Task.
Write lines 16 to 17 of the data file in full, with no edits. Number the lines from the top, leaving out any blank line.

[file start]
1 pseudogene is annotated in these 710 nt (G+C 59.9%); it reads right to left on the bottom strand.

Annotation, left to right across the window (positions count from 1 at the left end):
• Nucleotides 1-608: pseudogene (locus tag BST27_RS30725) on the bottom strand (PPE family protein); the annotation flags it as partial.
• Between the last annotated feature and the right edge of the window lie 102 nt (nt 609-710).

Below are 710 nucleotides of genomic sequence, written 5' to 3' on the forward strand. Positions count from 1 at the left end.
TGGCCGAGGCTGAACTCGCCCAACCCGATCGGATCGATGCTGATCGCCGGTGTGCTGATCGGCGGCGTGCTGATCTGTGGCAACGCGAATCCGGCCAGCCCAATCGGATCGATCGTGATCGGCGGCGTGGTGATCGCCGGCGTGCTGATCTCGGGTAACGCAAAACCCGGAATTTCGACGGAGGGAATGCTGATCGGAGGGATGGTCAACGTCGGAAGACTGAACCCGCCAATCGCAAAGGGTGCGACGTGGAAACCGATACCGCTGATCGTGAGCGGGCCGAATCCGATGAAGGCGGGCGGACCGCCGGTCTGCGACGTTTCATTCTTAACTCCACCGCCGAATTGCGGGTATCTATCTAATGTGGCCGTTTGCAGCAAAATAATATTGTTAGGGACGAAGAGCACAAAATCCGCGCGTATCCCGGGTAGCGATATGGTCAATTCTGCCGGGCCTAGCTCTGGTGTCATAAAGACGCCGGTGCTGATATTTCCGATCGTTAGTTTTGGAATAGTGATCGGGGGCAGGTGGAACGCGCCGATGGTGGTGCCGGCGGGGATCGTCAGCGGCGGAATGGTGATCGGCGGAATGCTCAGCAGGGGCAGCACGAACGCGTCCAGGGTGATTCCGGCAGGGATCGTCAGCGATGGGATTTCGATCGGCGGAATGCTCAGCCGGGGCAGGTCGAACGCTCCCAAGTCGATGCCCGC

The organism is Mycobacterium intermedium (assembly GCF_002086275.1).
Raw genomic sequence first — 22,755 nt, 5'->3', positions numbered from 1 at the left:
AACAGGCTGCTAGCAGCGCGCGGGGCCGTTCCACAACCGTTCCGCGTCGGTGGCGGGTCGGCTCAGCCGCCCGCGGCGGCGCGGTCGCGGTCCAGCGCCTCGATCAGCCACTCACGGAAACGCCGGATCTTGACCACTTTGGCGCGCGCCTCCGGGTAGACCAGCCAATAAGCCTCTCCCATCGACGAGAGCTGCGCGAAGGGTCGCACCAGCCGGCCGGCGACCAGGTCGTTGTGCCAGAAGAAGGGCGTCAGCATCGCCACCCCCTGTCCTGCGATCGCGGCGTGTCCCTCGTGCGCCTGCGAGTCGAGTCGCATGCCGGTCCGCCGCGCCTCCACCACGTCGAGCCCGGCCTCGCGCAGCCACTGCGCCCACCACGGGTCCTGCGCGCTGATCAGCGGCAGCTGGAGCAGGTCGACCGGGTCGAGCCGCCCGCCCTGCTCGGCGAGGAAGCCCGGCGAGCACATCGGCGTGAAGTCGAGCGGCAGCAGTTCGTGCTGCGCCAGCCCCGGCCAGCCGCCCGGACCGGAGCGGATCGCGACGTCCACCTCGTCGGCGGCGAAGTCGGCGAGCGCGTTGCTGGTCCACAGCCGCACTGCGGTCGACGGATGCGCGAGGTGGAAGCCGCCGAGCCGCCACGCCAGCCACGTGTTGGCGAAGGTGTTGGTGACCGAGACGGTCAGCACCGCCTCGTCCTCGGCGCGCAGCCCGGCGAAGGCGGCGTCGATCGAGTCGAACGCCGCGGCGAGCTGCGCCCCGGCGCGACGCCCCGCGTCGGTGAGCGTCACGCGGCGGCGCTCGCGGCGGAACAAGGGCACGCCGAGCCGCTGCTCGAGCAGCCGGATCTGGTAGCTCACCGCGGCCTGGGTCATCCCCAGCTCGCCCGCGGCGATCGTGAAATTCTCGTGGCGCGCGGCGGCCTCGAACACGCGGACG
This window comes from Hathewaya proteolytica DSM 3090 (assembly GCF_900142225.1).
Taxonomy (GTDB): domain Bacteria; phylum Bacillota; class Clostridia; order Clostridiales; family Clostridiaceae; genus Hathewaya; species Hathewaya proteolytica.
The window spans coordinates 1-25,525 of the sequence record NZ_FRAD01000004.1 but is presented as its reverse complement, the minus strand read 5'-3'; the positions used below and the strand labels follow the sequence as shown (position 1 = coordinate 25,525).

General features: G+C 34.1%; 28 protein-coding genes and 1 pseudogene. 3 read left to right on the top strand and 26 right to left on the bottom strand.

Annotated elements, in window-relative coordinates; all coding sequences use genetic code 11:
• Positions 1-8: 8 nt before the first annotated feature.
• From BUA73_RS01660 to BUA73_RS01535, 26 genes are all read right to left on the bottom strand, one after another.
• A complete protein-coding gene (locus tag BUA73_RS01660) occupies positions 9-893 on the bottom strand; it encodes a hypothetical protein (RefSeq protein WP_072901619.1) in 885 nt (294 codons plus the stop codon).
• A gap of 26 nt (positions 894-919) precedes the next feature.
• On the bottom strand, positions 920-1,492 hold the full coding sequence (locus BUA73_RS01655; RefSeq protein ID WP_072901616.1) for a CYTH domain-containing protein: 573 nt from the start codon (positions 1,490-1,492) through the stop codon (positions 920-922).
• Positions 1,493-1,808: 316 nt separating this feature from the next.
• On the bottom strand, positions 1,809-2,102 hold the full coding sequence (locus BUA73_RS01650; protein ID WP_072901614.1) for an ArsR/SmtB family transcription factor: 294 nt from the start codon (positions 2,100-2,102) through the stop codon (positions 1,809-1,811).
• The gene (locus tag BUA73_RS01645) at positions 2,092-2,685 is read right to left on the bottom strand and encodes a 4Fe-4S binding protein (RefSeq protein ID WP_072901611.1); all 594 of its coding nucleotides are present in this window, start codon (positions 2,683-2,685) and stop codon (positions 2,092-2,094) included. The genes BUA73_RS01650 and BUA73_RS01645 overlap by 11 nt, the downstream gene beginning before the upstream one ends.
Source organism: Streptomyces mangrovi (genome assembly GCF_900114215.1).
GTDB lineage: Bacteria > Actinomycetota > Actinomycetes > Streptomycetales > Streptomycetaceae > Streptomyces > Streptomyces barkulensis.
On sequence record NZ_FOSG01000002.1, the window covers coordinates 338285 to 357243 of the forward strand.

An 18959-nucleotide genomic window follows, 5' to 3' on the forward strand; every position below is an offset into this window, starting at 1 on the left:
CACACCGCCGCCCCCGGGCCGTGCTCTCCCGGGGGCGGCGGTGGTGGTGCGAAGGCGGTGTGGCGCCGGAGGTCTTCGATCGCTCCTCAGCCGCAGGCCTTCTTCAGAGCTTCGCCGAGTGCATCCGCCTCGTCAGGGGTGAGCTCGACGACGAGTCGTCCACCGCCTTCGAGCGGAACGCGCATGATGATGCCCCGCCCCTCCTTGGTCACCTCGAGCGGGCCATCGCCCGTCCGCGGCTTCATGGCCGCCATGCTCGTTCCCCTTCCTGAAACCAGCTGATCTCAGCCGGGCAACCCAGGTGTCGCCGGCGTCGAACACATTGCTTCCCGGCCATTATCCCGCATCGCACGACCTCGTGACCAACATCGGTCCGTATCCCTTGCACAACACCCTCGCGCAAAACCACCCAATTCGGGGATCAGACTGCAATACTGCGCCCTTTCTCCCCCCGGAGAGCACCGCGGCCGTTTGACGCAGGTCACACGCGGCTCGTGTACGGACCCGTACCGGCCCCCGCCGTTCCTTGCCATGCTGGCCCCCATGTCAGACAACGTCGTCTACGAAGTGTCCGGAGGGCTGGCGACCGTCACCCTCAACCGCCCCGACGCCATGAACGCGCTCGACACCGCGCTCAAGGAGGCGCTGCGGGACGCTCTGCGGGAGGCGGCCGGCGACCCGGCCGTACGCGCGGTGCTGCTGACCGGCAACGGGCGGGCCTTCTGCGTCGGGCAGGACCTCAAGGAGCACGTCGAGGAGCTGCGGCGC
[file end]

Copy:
• From BUA73_RS01660 to BUA73_RS01535, 26 genes are all read right to left on the bottom strand, one after another.
• A complete protein-coding gene (locus tag BUA73_RS01660) occupies positions 9-893 on the bottom strand; it encodes a hypothetical protein (RefSeq protein WP_072901619.1) in 885 nt (294 codons plus the stop codon).